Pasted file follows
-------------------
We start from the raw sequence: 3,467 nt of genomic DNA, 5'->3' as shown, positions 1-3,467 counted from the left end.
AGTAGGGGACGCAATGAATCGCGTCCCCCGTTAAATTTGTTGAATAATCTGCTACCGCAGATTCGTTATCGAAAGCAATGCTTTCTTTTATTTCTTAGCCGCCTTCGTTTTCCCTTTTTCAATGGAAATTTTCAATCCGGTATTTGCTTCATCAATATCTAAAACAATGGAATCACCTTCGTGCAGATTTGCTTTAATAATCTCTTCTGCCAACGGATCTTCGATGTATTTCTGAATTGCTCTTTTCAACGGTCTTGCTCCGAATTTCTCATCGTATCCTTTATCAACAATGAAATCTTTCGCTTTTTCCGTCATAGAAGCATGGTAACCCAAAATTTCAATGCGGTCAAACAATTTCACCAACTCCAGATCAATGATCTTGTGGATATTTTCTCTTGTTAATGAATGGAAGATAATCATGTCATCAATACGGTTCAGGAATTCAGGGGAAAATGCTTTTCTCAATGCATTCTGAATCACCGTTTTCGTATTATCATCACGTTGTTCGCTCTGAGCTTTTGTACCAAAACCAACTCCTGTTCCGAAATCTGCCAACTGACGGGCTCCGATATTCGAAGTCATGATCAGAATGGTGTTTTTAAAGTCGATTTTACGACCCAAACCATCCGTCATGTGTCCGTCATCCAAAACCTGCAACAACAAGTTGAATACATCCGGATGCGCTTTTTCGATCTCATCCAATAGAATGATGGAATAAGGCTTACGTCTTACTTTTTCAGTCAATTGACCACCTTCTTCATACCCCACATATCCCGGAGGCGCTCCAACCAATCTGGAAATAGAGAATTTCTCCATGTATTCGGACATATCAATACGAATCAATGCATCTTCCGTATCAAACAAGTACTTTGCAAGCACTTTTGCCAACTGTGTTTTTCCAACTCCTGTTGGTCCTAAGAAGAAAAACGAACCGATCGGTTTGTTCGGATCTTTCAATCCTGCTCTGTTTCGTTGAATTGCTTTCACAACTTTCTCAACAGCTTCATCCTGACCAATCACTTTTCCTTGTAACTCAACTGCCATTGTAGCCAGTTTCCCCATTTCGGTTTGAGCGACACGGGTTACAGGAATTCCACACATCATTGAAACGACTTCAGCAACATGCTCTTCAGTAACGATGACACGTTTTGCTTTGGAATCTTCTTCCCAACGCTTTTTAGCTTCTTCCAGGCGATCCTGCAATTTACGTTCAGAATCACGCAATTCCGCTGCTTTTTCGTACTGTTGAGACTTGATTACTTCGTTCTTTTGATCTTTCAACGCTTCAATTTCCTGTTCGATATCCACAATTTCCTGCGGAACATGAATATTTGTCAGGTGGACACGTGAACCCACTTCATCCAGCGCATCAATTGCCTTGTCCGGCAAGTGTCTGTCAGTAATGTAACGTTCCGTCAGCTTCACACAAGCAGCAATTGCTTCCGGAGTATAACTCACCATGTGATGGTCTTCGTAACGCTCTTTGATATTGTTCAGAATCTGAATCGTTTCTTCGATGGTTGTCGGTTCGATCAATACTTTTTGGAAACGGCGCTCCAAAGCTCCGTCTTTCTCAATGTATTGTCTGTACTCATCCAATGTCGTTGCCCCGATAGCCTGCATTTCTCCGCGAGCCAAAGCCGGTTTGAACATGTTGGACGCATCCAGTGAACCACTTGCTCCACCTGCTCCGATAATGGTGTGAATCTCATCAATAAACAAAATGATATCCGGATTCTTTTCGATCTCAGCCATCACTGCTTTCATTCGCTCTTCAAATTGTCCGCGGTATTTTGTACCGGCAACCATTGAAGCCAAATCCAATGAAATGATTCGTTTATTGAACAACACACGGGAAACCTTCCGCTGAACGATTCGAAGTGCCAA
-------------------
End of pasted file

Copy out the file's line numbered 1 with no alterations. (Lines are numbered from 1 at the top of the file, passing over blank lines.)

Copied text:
We start from the raw sequence: 3,467 nt of genomic DNA, 5'->3' as shown, positions 1-3,467 counted from the left end.